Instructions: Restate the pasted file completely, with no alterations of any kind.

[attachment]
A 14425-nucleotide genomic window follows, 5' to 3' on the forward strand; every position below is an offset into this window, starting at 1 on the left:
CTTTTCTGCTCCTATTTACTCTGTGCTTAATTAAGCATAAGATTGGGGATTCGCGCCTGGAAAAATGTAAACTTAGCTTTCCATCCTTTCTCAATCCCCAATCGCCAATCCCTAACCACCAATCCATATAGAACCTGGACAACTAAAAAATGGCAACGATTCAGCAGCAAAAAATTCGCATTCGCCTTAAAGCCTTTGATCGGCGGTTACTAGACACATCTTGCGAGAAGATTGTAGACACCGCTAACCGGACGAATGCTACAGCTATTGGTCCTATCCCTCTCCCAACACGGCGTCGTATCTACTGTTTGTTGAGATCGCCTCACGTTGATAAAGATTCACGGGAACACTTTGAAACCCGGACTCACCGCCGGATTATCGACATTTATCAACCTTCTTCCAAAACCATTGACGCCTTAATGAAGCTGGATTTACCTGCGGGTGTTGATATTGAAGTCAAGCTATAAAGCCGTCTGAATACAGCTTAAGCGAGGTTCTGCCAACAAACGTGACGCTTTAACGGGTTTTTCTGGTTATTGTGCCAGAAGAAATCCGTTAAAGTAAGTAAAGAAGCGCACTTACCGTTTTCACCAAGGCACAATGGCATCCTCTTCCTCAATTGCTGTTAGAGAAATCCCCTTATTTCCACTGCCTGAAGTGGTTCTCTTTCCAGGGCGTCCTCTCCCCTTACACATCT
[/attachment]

A 14425-nucleotide genomic window follows, 5' to 3' on the forward strand; every position below is an offset into this window, starting at 1 on the left:
CTTTTCTGCTCCTATTTACTCTGTGCTTAATTAAGCATAAGATTGGGGATTCGCGCCTGGAAAAATGTAAACTTAGCTTTCCATCCTTTCTCAATCCCCAATCGCCAATCCCTAACCACCAATCCATATAGAACCTGGACAACTAAAAAATGGCAACGATTCAGCAGCAAAAAATTCGCATTCGCCTTAAAGCCTTTGATCGGCGGTTACTAGACACATCTTGCGAGAAGATTGTAGACACCGCTAACCGGACGAATGCTACAGCTATTGGTCCTATCCCTCTCCCAACACGGCGTCGTATCTACTGTTTGTTGAGATCGCCTCACGTTGATAAAGATTCACGGGAACACTTTGAAACCCGGACTCACCGCCGGATTATCGACATTTATCAACCTTCTTCCAAAACCATTGACGCCTTAATGAAGCTGGATTTACCTGCGGGTGTTGATATTGAAGTCAAGCTATAAAGCCGTCTGAATACAGCTTAAGCGAGGTTCTGCCAACAAACGTGACGCTTTAACGGGTTTTTCTGGTTATTGTGCCAGAAGAAATCCGTTAAAGTAAGTAAAGAAGCGCACTTACCGTTTTCACCAAGGCACAATGGCATCCTCTTCCTCAATTGCTGTTAGAGAAATCCCCTTATTTCCACTGCCTGAAGTGGTTCTCTTTCCAGGGCGTCCTCTCCCCTTACACATCT